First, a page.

3. Leiva-Gomez, M. (2013). Is Downloading Torrent Legal or Illegal, And How Safe Is It? Accessed online via
  4. McCratic, S. (2011). Define Web 2.0. Accessed online via

Social Networking in the Workplace

Last week, I looked at wikis and how they can aid processes in the workplace. Continuing on from that, I’m looking at social networks and businesses, this week. Social networks are extremely popular and have seen a boom in usage over the past few years. There are so many types of social networks available, with Facebook being primarily between friends and family; LinkedIn working with persons looking for work and communicating with businesses; LastFM uniting music lovers; DeviantART connecting artists of all kinds, Flickr facilitating photo sharing, Foursquare allowing people to ‘check in’ to locations, Stickam for live video chat, Twitter for microblogging… I could go on and on. I’m a member of many of these, and more, social networks, as they allow me to keep up to date with my interests, communicate with old and new friends, publish my own content and meet people with similar interests and mentality.

But how do these cater for businesses?

Businesses can gain awareness and receive free publicity, simply by having a fan page on Facebook . Businesses who cater for a specific area can use relevant social networking sites to advertise themselves  or can even be a sponsor of the site. Businesses can use Twitter to post regular updates to followers, whether promotional, informative or other content, thus gaining more followers and having followers respond to their content. Businesses can go through LinkedIn to find the most appropriate new employee for their workplace, by gaining a thorough understanding of the person considered to be hired. There are so many opportunities for businesses to gain exposure, communicate with new and old supporters, find suitable staff, keep an eye on what’s being said about them (both good and bad) and mend any problems brought to their attention by customers/clients and thus amend their reputation, through the use of social networking.

The number of social networking sites is continually growing, and by utilising ones which are relevant to businesses allow for customers and clients to develop a better rapport with the corporation, allow for businesses to make better, more informed decisions, monitor what’s being said about them, and can gain free and paid advertisements. The moderation of the social networks is a critical factor in having an online presence, as this must always reflect what the business is after in an image. Having detrimental content on the social network will have a detrimental effect on the corporations reputation. If a business properly uses social networks, the opportunities that will open for the business are astronomical.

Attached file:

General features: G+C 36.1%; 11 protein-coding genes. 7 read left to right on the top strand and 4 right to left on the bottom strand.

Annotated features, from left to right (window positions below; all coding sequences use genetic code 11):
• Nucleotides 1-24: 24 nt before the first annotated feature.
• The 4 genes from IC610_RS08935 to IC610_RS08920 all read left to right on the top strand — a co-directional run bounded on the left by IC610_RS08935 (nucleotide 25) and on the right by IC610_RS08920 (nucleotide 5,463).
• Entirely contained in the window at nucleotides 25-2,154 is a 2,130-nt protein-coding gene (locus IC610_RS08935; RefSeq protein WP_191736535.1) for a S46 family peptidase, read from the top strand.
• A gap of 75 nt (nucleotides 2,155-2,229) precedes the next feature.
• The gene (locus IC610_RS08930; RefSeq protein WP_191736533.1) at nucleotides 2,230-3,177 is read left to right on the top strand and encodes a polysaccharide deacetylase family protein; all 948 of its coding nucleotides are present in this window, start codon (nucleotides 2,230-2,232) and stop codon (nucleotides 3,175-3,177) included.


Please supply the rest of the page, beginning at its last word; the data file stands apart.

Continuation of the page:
Social networks have made a huge impact on the world. Check out some statistics I found while browsing (there are so many, check it out!):

  • 91% of online adults regularly use social media;
  • 57% of marketers acquired customers via blogging;
  • 61% of global internet users research products online;
  • 49% of marketing campaigns reported a return on investment (ROI) of more than 5 times, while 70% reported a ROI greater than 3 times;
  • 27% of small businesses are using social media; &
  • 34% of medium businesses are using social media.

(Pring, 2012)

If you wanna see a cool visual overview of how social networking as impacted everyone’s lives, check out the following video:

– Steph :)


Pring, C. (2012). 216 Social Media & Internet Statistics.

Wikis in the Workplace

Hey guys, welcome back!

This week I’m looking at wikis and how they can be used to overcome problems and address objectives in the corporate environment. But first – what is a wiki, anyway? A wiki is a collaborative website – anyone can add, edit and remove content (EPA, 2012). So you may be thinking, “if anyone can change what’s on the page, surely it can’t be reliable”. That’s not the case, however. Although there is opportunity for inaccuracy and intentional misuse, wikis can be very useful resources (Educause, 2005). Through the community nature, content is frequently updated by users to reflect the most correct (and unbiased) data. This allows for a greater final product, as the multiple editors refine the information to be thorough yet easily understandable and accurate. I’m sure you’ve come across wikis in your web searching over the years – some well-known examples include Wikipedia (an online multilingual encyclopaedia), Wikihow (a how-to manual), Wikia (music lyrics) and Judgepedia (information of courts and judges in the USA).